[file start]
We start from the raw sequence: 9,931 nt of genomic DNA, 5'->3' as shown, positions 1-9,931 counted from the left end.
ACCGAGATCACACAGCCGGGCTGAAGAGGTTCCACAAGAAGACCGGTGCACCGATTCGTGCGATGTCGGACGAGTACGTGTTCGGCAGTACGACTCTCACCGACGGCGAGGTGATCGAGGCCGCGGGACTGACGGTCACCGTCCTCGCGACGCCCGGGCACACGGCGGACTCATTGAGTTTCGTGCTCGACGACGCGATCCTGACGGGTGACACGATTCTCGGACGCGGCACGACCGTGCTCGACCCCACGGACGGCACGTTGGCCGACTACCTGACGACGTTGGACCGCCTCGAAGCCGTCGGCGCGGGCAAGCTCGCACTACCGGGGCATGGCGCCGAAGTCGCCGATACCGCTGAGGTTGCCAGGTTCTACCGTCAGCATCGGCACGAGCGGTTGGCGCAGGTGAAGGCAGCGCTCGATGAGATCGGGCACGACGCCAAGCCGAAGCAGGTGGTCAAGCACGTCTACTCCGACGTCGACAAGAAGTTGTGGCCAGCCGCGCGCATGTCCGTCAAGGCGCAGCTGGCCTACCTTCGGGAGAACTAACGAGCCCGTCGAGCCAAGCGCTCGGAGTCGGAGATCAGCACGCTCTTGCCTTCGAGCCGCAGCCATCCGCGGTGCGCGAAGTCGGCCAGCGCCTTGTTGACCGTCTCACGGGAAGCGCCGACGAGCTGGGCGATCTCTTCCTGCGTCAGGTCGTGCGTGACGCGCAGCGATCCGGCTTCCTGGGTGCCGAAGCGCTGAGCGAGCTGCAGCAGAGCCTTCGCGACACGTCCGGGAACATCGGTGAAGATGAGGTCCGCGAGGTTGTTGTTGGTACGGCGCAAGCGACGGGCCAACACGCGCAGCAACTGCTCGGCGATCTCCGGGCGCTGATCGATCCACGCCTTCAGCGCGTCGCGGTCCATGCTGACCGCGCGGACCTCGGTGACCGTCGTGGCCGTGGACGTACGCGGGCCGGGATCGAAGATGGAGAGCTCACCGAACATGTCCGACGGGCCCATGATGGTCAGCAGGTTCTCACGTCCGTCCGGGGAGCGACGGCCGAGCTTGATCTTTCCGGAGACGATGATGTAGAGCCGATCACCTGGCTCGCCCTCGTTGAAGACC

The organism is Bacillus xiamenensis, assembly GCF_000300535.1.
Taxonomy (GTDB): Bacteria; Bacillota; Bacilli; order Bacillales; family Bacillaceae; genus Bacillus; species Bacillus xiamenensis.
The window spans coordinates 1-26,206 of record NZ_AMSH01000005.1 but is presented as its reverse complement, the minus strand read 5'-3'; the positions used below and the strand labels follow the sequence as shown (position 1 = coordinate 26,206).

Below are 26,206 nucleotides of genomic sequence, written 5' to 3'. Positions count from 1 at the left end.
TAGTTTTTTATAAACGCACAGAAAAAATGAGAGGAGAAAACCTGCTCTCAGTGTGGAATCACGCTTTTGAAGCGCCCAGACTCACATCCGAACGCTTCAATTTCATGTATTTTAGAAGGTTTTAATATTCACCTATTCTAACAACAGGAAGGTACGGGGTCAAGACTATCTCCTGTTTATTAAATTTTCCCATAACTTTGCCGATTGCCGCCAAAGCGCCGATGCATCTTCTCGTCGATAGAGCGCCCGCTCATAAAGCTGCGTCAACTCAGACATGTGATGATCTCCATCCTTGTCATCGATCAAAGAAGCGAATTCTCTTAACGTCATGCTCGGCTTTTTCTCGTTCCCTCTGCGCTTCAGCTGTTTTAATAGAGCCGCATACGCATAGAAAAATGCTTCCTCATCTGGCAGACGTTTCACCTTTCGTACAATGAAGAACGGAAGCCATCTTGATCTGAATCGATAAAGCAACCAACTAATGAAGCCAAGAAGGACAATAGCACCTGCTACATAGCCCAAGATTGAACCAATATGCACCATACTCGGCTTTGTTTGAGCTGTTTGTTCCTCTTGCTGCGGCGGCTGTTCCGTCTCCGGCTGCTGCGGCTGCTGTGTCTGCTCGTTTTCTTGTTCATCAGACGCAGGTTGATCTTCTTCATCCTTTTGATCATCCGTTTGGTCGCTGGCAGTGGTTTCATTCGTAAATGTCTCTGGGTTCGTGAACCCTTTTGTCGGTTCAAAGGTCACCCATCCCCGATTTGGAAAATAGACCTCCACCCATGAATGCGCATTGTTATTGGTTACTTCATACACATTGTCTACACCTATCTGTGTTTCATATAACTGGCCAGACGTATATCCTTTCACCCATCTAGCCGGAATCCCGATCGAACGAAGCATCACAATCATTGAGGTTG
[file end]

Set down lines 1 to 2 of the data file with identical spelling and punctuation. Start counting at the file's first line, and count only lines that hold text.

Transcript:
We start from the raw sequence: 9,931 nt of genomic DNA, 5'->3' as shown, positions 1-9,931 counted from the left end.
ACCGAGATCACACAGCCGGGCTGAAGAGGTTCCACAAGAAGACCGGTGCACCGATTCGTGCGATGTCGGACGAGTACGTGTTCGGCAGTACGACTCTCACCGACGGCGAGGTGATCGAGGCCGCGGGACTGACGGTCACCGTCCTCGCGACGCCCGGGCACACGGCGGACTCATTGAGTTTCGTGCTCGACGACGCGATCCTGACGGGTGACACGATTCTCGGACGCGGCACGACCGTGCTCGACCCCACGGACGGCACGTTGGCCGACTACCTGACGACGTTGGACCGCCTCGAAGCCGTCGGCGCGGGCAAGCTCGCACTACCGGGGCATGGCGCCGAAGTCGCCGATACCGCTGAGGTTGCCAGGTTCTACCGTCAGCATCGGCACGAGCGGTTGGCGCAGGTGAAGGCAGCGCTCGATGAGATCGGGCACGACGCCAAGCCGAAGCAGGTGGTCAAGCACGTCTACTCCGACGTCGACAAGAAGTTGTGGCCAGCCGCGCGCATGTCCGTCAAGGCGCAGCTGGCCTACCTTCGGGAGAACTAACGAGCCCGTCGAGCCAAGCGCTCGGAGTCGGAGATCAGCACGCTCTTGCCTTCGAGCCGCAGCCATCCGCGGTGCGCGAAGTCGGCCAGCGCCTTGTTGACCGTCTCACGGGAAGCGCCGACGAGCTGGGCGATCTCTTCCTGCGTCAGGTCGTGCGTGACGCGCAGCGATCCGGCTTCCTGGGTGCCGAAGCGCTGAGCGAGCTGCAGCAGAGCCTTCGCGACACGTCCGGGAACATCGGTGAAGATGAGGTCCGCGAGGTTGTTGTTGGTACGGCGCAAGCGACGGGCCAACACGCGCAGCAACTGCTCGGCGATCTCCGGGCGCTGATCGATCCACGCCTTCAGCGCGTCGCGGTCCATGCTGACCGCGCGGACCTCGGTGACCGTCGTGGCCGTGGACGTACGCGGGCCGGGATCGAAGATGGAGAGCTCACCGAACATGTCCGACGGGCCCATGATGGTCAGCAGGTTCTCACGTCCGTCCGGGGAGCGACGGCCGAGCTTGATCTTTCCGGAGACGATGATGTAGAGCCGATCACCTGGCTCGCCCTCGTTGAAGACC